Commentary: Second-hand smoke could cause mental health problems in young and old, especially

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Breathing in second-hand tobacco smoke increases your risk of lung cancer and many other diseases. But a growing body of research suggests it can also affect your mental health.

More than 70 studies from many countries have found that people exposed to second-hand smoke are more likely to suffer from depression, anxiety, stress, attention deficit hyperactivity disorder (ADHD) and dementia, especially if the exposure is important.

Numerous studies have linked second-hand smoke exposure to depression, with higher exposures being associated with more severe depressive symptoms.

A survey of more than 21,000 children aged 6 to 11 in the United States last year found that those exposed to high levels of second-hand smoke were 80% more likely to have been diagnosed with an anxiety disorder.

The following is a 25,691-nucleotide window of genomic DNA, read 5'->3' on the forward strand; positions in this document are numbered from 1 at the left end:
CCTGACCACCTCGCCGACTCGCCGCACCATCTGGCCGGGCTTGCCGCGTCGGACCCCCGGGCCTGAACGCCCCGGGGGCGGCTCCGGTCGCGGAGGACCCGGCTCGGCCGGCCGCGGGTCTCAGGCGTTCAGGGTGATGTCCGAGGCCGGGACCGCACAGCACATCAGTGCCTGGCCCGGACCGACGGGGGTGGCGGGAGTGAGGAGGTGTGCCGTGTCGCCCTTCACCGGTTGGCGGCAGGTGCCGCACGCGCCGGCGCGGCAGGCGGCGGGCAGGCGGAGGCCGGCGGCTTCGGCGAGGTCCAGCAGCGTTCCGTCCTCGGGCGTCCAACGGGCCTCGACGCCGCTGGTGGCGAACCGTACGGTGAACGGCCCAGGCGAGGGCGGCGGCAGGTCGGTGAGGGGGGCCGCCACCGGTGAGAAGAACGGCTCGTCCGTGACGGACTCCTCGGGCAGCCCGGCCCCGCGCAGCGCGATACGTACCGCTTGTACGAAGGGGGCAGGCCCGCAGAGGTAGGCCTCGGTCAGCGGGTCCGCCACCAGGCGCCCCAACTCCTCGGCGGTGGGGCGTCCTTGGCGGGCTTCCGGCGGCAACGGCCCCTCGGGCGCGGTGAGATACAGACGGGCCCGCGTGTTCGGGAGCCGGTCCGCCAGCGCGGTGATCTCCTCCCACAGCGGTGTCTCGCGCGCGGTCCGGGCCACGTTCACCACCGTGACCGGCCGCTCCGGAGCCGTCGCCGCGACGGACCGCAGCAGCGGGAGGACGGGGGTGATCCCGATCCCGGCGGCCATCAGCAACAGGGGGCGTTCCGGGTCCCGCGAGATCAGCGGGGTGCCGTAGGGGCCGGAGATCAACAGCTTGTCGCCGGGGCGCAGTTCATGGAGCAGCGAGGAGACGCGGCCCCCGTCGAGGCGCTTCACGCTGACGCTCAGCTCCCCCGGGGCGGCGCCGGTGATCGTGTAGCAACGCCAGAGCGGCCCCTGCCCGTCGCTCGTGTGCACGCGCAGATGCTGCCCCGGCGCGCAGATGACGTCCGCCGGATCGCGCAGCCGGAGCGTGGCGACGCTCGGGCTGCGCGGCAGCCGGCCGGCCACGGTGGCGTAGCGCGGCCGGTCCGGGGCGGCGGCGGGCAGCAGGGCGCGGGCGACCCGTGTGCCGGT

Among young people, exposure to second-hand smoke is also linked to a higher risk of suicide. Students in Canada, Korea and Taiwan who were exposed to high levels were between 78% and three times more likely to have attempted or thought about suicide.

It is also linked to learning difficulties, behavioral problems and ADHD in children.

The same 2021 US survey found that children exposed to second-hand smoke at home were 65% more likely to have ADHD and about twice as likely to have behavioral problems or developmental delays.

In adults, exposure to second-hand smoke is also linked to a higher risk of dementia.